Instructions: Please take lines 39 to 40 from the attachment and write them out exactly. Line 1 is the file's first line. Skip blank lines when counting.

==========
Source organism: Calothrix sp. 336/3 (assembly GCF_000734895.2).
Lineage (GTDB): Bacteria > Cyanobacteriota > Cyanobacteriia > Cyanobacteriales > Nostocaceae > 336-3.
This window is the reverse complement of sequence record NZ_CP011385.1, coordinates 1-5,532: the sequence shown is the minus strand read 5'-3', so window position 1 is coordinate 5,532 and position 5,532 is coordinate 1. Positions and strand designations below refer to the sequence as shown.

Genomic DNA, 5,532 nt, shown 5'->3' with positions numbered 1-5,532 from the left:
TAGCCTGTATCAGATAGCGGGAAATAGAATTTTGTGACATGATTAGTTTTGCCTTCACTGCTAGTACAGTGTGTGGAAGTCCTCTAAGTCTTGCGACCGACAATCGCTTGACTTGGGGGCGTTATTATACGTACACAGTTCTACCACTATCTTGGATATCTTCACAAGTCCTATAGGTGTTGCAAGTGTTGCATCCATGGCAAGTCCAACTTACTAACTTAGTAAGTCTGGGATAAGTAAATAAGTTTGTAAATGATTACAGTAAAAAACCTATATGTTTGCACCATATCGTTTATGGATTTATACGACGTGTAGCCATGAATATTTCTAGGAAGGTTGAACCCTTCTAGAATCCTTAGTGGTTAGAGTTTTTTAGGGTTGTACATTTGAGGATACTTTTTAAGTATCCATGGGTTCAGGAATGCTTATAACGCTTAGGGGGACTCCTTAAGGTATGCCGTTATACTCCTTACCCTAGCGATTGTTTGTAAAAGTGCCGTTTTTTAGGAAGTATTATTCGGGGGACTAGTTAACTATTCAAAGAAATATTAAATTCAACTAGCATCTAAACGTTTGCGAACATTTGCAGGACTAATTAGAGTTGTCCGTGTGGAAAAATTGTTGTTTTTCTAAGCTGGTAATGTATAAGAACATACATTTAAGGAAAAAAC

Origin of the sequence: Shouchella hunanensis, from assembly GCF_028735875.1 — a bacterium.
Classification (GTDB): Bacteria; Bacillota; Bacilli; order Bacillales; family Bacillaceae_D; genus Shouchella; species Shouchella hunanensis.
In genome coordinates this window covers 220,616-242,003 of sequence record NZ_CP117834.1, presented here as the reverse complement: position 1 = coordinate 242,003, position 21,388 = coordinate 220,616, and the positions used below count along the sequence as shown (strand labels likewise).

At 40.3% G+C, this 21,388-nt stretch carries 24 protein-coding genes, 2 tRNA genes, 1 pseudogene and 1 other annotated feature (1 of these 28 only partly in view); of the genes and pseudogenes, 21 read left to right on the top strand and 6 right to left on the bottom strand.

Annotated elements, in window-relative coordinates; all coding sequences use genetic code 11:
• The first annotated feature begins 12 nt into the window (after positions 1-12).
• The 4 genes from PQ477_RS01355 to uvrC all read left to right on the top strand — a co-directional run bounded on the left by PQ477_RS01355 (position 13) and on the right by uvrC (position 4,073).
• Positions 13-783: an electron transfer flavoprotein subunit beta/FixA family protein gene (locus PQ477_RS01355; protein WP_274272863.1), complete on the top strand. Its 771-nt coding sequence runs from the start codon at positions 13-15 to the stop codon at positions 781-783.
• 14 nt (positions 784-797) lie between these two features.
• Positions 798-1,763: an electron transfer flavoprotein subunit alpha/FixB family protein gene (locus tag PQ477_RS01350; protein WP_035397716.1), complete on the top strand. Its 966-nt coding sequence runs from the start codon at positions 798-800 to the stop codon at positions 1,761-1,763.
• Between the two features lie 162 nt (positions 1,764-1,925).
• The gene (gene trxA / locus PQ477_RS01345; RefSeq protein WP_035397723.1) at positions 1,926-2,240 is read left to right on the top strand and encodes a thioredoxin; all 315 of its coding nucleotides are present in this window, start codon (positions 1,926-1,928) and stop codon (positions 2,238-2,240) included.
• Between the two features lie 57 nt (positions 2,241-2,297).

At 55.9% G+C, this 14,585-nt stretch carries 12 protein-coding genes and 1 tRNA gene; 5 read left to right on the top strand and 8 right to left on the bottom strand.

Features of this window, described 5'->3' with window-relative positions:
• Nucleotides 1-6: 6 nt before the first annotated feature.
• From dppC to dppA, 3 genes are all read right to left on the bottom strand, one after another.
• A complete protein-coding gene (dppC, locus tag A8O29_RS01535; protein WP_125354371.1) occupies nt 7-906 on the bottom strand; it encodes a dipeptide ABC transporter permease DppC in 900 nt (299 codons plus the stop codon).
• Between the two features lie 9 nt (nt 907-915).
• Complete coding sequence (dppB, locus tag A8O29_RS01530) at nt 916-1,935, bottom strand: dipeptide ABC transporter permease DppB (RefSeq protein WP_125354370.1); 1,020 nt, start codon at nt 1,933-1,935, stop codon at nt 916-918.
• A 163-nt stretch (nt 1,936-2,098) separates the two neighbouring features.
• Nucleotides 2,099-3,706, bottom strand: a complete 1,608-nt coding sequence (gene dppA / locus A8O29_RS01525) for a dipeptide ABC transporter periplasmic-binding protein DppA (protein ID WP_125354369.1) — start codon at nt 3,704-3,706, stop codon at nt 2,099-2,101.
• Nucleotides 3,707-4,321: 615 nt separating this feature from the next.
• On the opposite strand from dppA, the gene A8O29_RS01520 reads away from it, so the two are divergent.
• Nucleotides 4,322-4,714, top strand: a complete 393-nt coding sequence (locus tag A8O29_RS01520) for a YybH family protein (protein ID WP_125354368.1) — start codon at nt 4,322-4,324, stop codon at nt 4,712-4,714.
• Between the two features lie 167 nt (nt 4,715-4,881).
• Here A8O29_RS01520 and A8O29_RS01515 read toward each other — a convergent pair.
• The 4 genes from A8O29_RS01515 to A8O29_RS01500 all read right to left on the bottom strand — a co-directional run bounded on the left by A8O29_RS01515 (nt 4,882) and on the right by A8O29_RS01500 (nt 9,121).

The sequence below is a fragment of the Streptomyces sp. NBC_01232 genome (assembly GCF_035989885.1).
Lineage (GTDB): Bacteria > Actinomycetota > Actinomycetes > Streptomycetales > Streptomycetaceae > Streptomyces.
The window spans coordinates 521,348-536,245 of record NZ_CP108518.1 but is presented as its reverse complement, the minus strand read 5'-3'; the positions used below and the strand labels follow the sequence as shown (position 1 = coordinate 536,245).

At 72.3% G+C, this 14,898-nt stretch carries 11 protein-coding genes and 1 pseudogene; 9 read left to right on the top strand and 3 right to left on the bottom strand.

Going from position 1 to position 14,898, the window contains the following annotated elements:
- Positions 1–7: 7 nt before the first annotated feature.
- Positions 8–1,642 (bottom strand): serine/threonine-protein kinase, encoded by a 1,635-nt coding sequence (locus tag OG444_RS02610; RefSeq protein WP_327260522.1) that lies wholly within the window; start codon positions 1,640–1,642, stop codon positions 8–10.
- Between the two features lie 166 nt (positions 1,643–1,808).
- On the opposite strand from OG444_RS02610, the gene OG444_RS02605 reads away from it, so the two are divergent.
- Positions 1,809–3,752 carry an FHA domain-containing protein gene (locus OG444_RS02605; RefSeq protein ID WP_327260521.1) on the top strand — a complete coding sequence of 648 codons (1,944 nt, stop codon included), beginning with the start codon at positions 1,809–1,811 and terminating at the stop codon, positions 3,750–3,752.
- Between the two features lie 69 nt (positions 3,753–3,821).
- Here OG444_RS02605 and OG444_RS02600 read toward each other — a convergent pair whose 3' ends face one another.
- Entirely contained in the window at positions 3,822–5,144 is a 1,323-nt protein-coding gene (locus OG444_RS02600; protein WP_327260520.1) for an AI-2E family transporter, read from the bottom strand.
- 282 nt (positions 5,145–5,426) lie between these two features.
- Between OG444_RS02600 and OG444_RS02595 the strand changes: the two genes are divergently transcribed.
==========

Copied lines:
- Positions 1–7: 7 nt before the first annotated feature.
- Positions 8–1,642 (bottom strand): serine/threonine-protein kinase, encoded by a 1,635-nt coding sequence (locus tag OG444_RS02610; RefSeq protein WP_327260522.1) that lies wholly within the window; start codon positions 1,640–1,642, stop codon positions 8–10.